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Body of Lies | Review

Defense is the Best Offense: Scott probes what happens when the allies and Allah mix.

The size of a country’s circle of friends is ultimately decided by, how well one plays with others. With the kind of historical blemishes and failed foreign policy track record that the U.S have, the notion of courtyard bully rings especially true. Ridley Scott proposes that the CIA has multiple agendas on the war on terror when lead by arrogant arm chair decision makers and, the incognito ground troops that are one blunder away from certain death. Stylistically speaking, Body of Lies contains Scott’s trademark visual treatment of geopolitical hotbed zones and advances the double cross, spy game narrative with a pacing that yields satisfactory results, but scribe William Monahan’s simplified formula, bad guy and good guy facile arrangement is less striking and impressionable than say, a CIA agent stationed in the Middle East film like Syriana – where the lead character and story arch is much more complex, not so black and white and richer in narrative design.

Scott avoids getting knee deep in political jargon by placing emphasis on the not-so-chummy relationship between well-defined characters toplined by Leonardo DiCaprio and Scott-regular with a couple of belt-sizes more in Russell Crowe. The distinctive differences is that the field worker with idealist motivations places more value on other folks in civilian clothes than perhaps the realists who see human life as simple ponds in a larger chess match. Unfortunately, the tension between these two characters is advertised throughout, the in-house disagreements over strategy are as clumsy as the nonchalant subplot inclusion of romantic proposal between a nurse and DiCaprio’s fluent Arab-speaking American character that has an appreciation for a culture and a people who clearly do not share the same sentiment in return. The reasons why DiCaprio’s Roger Ferris is so bent on doing one good deed after another remains aloof — and the dreamy certainly adds no value to this plight, however, the main interest lies in the core story element retained from David Ignatius’ novel where mimicking the actions of a terrorist whose expertise lies in bombs and loss of human lives.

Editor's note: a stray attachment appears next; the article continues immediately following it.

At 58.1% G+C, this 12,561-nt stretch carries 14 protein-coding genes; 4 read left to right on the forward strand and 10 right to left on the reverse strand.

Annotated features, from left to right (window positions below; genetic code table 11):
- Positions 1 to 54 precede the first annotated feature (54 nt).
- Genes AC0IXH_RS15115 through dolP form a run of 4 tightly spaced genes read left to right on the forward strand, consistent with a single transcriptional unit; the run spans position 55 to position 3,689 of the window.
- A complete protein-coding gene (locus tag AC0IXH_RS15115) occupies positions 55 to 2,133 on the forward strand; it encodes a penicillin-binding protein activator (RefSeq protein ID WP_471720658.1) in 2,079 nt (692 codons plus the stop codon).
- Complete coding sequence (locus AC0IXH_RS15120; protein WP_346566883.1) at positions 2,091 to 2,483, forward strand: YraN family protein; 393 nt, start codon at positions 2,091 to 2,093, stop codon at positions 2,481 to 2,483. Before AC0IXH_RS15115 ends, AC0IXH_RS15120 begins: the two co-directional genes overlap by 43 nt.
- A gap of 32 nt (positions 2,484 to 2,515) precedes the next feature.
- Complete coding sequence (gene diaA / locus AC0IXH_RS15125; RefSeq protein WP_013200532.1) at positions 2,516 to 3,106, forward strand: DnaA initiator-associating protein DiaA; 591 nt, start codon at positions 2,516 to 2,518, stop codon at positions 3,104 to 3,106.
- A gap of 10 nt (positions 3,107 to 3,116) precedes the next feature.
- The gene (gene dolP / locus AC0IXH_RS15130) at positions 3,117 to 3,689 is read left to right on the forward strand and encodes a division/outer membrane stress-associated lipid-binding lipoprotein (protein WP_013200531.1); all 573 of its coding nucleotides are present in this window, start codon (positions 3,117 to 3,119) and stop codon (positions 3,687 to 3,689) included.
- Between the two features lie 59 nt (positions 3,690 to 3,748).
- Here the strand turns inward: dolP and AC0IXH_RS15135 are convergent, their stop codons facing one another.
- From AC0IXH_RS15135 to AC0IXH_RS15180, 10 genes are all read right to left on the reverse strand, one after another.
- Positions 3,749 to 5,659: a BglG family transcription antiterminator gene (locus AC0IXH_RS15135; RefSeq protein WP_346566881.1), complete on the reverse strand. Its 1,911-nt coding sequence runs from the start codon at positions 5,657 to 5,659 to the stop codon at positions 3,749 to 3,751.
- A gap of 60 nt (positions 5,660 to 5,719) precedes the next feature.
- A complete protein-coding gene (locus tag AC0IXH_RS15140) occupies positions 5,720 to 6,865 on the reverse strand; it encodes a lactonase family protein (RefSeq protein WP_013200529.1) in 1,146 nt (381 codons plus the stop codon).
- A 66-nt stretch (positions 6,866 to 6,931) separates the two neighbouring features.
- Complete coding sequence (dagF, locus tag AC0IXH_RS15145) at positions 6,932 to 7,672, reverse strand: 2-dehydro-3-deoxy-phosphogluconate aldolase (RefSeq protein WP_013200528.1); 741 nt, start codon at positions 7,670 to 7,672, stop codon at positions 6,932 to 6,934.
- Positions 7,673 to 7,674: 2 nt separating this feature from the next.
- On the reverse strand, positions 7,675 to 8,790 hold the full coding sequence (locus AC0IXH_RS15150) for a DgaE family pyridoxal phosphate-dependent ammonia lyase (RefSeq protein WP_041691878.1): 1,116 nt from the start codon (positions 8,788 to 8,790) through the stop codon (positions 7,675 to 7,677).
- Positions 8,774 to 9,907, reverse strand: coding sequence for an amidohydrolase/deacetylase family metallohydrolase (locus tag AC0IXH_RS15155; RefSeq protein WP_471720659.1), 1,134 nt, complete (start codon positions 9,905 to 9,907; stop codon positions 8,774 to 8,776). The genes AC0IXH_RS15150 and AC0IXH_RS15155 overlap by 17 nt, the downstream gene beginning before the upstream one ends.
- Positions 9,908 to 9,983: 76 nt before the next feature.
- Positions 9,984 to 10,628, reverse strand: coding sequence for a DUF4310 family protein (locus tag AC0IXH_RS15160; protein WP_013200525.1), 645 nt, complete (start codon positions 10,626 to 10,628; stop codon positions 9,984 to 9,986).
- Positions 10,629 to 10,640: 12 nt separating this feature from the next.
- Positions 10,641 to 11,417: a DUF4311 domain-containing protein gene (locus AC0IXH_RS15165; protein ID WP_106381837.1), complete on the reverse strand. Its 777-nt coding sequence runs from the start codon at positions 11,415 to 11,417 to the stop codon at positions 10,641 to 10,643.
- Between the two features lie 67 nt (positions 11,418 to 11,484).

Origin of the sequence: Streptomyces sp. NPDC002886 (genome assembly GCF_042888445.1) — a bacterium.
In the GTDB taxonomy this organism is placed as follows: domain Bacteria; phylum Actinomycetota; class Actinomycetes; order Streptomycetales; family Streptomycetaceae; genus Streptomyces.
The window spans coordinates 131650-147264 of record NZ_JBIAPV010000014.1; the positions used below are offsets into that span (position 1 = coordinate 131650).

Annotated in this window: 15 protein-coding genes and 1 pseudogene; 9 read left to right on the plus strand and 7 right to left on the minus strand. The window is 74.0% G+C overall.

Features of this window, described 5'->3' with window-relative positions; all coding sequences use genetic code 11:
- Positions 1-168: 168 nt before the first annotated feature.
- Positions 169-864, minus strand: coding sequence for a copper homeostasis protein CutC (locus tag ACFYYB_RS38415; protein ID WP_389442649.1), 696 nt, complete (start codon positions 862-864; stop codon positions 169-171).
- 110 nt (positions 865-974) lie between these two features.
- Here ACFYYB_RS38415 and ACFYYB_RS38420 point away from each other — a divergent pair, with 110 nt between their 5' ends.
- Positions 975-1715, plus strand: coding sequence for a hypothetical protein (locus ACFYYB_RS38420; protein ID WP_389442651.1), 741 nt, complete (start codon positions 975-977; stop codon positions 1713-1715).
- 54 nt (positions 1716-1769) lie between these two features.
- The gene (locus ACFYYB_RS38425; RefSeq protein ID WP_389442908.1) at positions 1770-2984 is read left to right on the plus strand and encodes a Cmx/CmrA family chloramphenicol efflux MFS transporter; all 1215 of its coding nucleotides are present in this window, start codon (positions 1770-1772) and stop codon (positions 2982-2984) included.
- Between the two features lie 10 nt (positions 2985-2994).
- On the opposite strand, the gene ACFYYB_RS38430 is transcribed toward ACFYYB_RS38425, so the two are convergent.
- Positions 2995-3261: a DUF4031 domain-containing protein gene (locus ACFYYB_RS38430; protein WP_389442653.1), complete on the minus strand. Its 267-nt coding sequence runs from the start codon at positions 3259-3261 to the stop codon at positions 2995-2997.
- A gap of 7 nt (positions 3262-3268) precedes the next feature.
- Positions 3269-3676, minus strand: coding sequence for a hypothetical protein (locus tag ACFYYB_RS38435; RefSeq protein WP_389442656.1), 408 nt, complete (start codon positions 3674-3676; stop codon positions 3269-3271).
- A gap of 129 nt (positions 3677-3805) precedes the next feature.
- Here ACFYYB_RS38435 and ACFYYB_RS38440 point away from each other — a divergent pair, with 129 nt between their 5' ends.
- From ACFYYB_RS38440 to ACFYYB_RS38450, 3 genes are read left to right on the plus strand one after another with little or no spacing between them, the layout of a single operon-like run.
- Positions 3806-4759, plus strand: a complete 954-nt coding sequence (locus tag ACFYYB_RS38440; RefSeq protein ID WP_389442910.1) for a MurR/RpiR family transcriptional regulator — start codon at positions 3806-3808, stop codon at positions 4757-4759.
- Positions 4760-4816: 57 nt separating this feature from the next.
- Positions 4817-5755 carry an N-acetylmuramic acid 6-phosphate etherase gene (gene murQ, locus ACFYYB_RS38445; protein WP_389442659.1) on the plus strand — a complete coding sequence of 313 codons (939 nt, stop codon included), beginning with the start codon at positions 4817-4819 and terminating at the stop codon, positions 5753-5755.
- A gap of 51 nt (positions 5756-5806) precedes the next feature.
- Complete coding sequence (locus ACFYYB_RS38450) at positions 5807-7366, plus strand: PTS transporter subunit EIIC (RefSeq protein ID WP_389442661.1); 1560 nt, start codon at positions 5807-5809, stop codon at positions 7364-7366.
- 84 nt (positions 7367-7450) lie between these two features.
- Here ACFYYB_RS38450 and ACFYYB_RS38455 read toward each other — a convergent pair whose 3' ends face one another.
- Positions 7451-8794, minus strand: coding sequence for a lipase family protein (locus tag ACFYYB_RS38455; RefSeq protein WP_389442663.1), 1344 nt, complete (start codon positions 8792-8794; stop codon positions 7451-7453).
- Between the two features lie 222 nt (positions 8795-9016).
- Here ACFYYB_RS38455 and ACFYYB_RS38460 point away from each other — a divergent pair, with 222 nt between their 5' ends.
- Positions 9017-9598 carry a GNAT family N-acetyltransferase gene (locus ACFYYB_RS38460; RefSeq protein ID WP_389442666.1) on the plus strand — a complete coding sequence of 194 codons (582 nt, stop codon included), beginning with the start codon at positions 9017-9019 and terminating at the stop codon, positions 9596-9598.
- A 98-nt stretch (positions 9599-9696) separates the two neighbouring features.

Actor Mark Strong, a spitting image of Andy Garcia, is perhaps the only character that delivers the goods. A high-ranking Jordanian intelligence player who seems to understand the bigger picture for his nation’s politics sets up a personal agenda in accordance to a strong set of principles, unfortunately, Body of Lies never cares to establish why the film’s protagonist belongs in a headspace where he feels he owes his life to people and a culture clearly detached from his own. Fans of the action sequences and technical work found in Scott’s Black Hawk Down will find more of the same high octane, but in smaller doses and will appreciate moments where bone cartilage acts as shrapnel, but will find minor issues of the heart and accompanying tetanus shots less appealing in the geopolitical scheme of things. Clearly, this is far from being the weakest of the recent wave of spy games where Americans overstep their limits in the Middle East.

Rating 2 stars

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Eric Lavallée is the founder, CEO, editor-in-chief, film journalist and critic at (founded in 2000). Eric is a regular at Sundance, Cannes and TIFF. He has a BFA in Film Studies at the Mel Hoppenheim School of Cinema. In 2013 he served as a Narrative Competition Jury Member at the SXSW Film Festival. He was an associate producer on Mark Jackson's This Teacher (2018 LA Film Festival, 2018 BFI London). In 2022 he served as a New Flesh Comp for Best First Feature at the 2022 Fantasia Intl. Film Festival. Current top films for 2022 include Tár (Todd Field), All That Breathes (Shaunak Sen), Aftersun (Charlotte Wells).

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